Sam Van Horn – VAC Commentary

I paint. I paint what anyone else could. I draw whatever shape my hand wants me to on my canvas and let the rest happen. Whatever color my hand reaches for is what I use. It’s simple, it’s relaxing, and it’s quite frankly not supposed to mean anything. My paintings are NOT a metaphor for some modern day problem and NOT meant to represent the “contrast between the light and dark we’re seeing in our society”. My paintings are meant to be a visually appealing pieces of work that the viewer would look at and simply say “I like this” and move on. With all of this said, I found myself rather dumbfounded after going to the art exhibits at the VAC. The first thing I took in was the video game art, which honestly I was fascinated in. It was an original scheme with aesthetically appealing graphics. It was simple, it allowed the viewer to truly take in the piece for what it was and engage with it online while simultaneously learning about the dangers of the internet. So, yes an overall amazing piece that I enjoyed. The next artist’s room I stepped into was not the same case. I found myself confused. This art was neither visually appealing, nor was it understandable. There was a coconut on a metal rod that somehow represented spirituality, and a box on the floor that held infinite love. Yet, how am I to believe these things when it invoked no emotion in me? I found the artist pretentious as he explained what each one meant and then later agreed with audience members on what it might represent. This whole ordeal reminded me of a question I had seen online but not truly understood until that moment: what is art? It’s possible that my “minimalist art-style brain” couldn’t comprehend the complexity of that coconut, and I will always try to understand each artist as I have respect for the creators of our world, but it was truly rather difficult. And in case you were interested, I attached some of my work. The question is, can it be considered art? Enjoy 🙂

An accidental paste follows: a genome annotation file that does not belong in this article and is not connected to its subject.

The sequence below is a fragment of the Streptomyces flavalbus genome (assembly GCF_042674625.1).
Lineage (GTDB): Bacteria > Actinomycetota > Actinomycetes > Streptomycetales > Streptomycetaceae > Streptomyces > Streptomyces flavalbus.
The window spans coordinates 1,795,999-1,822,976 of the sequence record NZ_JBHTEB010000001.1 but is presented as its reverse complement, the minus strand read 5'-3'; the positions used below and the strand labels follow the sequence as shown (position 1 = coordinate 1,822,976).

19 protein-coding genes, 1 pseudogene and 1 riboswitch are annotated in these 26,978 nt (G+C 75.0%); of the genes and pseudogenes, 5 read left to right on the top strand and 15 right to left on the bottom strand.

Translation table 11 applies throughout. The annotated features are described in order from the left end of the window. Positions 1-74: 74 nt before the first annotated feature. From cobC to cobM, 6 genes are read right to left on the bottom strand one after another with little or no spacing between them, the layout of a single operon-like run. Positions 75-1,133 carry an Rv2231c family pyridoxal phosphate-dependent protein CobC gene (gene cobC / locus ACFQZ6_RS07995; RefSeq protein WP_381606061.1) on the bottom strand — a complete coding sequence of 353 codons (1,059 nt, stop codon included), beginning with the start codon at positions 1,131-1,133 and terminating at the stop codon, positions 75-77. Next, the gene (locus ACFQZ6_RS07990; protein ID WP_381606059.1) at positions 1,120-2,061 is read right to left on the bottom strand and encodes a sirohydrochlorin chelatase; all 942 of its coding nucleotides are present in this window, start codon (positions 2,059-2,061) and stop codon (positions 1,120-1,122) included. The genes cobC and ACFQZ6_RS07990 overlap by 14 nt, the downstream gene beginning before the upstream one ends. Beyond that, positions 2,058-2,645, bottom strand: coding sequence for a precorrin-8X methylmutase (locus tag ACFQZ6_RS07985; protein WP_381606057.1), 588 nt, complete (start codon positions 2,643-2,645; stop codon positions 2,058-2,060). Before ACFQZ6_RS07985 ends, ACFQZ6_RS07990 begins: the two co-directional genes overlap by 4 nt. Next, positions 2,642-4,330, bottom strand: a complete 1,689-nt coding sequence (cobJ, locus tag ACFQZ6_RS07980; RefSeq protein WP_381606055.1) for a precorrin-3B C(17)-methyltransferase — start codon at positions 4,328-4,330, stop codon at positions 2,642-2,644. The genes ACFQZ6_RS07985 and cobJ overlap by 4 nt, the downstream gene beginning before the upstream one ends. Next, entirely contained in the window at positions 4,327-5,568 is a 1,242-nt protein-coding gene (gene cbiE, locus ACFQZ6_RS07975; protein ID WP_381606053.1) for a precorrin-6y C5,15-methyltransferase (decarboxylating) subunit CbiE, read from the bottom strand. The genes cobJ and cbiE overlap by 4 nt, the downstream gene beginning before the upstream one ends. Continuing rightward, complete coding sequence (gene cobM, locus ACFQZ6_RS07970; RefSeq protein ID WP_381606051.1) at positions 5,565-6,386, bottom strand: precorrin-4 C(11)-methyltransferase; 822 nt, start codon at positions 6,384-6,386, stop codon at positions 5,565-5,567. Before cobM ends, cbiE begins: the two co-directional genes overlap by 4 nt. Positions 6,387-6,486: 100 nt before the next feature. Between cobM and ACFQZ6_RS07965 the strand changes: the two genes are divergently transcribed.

(Van Horn, 2018)
(Van Horn, 2017)
(Van Horn, 2018)

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